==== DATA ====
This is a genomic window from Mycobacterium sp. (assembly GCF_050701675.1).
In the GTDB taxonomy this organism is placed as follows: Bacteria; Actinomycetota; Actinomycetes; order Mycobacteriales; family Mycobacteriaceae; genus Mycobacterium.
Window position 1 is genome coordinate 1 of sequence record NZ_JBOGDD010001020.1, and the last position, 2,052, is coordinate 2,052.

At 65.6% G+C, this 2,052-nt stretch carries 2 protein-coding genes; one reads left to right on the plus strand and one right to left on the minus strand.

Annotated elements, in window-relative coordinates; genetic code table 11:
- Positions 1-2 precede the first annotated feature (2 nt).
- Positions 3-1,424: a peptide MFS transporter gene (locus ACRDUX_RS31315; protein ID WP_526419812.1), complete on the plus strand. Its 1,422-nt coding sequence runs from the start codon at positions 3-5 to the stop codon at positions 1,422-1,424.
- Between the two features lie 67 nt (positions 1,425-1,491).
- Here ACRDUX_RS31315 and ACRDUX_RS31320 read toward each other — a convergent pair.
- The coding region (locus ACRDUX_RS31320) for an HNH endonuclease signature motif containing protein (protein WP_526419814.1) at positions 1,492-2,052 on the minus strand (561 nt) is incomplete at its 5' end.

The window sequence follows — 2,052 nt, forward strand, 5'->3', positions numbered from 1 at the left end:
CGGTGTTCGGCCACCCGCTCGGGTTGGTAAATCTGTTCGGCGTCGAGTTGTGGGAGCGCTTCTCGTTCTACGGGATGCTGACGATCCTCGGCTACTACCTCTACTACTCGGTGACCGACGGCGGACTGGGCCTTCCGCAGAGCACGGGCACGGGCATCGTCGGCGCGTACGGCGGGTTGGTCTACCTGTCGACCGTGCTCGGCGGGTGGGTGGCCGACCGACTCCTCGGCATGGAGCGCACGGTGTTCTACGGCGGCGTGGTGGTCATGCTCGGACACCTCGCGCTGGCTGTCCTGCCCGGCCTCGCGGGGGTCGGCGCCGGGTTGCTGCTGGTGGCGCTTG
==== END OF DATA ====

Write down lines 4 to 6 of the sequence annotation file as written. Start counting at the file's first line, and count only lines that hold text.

At 65.6% G+C, this 2,052-nt stretch carries 2 protein-coding genes; one reads left to right on the plus strand and one right to left on the minus strand.

Annotated elements, in window-relative coordinates; genetic code table 11:
- Positions 1-2 precede the first annotated feature (2 nt).